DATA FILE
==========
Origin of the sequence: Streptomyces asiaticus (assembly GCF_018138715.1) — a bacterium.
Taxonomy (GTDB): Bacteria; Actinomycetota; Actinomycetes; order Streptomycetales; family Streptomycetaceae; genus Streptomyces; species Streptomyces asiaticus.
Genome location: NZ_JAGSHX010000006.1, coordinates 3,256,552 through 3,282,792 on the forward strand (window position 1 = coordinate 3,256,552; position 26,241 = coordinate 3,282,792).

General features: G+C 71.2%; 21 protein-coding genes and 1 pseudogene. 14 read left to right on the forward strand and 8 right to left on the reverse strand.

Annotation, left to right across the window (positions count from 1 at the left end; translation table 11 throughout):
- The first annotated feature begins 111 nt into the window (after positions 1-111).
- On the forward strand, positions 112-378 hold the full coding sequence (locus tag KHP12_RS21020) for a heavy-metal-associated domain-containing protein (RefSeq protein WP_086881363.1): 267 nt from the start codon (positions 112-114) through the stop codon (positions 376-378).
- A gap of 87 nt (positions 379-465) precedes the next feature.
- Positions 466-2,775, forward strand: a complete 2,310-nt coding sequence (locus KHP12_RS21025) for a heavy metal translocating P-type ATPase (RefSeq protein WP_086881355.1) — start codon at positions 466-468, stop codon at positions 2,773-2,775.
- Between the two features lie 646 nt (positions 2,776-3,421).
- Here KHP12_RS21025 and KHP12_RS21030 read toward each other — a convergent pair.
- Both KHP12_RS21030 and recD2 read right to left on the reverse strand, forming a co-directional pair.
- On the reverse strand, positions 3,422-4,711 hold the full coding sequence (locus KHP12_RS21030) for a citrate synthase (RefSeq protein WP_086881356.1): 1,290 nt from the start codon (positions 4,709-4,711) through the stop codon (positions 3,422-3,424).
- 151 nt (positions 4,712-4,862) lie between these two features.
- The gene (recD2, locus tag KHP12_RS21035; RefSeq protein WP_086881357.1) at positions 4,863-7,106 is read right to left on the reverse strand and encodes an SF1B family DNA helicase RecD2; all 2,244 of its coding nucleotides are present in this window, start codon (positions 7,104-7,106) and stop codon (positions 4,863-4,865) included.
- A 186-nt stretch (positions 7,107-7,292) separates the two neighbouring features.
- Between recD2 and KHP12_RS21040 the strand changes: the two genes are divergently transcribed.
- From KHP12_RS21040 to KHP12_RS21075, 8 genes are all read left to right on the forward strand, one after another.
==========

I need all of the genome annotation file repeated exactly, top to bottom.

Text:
Origin of the sequence: Streptomyces asiaticus (assembly GCF_018138715.1) — a bacterium.
Taxonomy (GTDB): Bacteria; Actinomycetota; Actinomycetes; order Streptomycetales; family Streptomycetaceae; genus Streptomyces; species Streptomyces asiaticus.
Genome location: NZ_JAGSHX010000006.1, coordinates 3,256,552 through 3,282,792 on the forward strand (window position 1 = coordinate 3,256,552; position 26,241 = coordinate 3,282,792).

General features: G+C 71.2%; 21 protein-coding genes and 1 pseudogene. 14 read left to right on the forward strand and 8 right to left on the reverse strand.

Annotation, left to right across the window (positions count from 1 at the left end; translation table 11 throughout):
- The first annotated feature begins 111 nt into the window (after positions 1-111).
- On the forward strand, positions 112-378 hold the full coding sequence (locus tag KHP12_RS21020) for a heavy-metal-associated domain-containing protein (RefSeq protein WP_086881363.1): 267 nt from the start codon (positions 112-114) through the stop codon (positions 376-378).
- A gap of 87 nt (positions 379-465) precedes the next feature.
- Positions 466-2,775, forward strand: a complete 2,310-nt coding sequence (locus KHP12_RS21025) for a heavy metal translocating P-type ATPase (RefSeq protein WP_086881355.1) — start codon at positions 466-468, stop codon at positions 2,773-2,775.
- Between the two features lie 646 nt (positions 2,776-3,421).
- Here KHP12_RS21025 and KHP12_RS21030 read toward each other — a convergent pair.
- Both KHP12_RS21030 and recD2 read right to left on the reverse strand, forming a co-directional pair.
- On the reverse strand, positions 3,422-4,711 hold the full coding sequence (locus KHP12_RS21030) for a citrate synthase (RefSeq protein WP_086881356.1): 1,290 nt from the start codon (positions 4,709-4,711) through the stop codon (positions 3,422-3,424).
- 151 nt (positions 4,712-4,862) lie between these two features.
- The gene (recD2, locus tag KHP12_RS21035; RefSeq protein WP_086881357.1) at positions 4,863-7,106 is read right to left on the reverse strand and encodes an SF1B family DNA helicase RecD2; all 2,244 of its coding nucleotides are present in this window, start codon (positions 7,104-7,106) and stop codon (positions 4,863-4,865) included.
- A 186-nt stretch (positions 7,107-7,292) separates the two neighbouring features.
- Between recD2 and KHP12_RS21040 the strand changes: the two genes are divergently transcribed.
- From KHP12_RS21040 to KHP12_RS21075, 8 genes are all read left to right on the forward strand, one after another.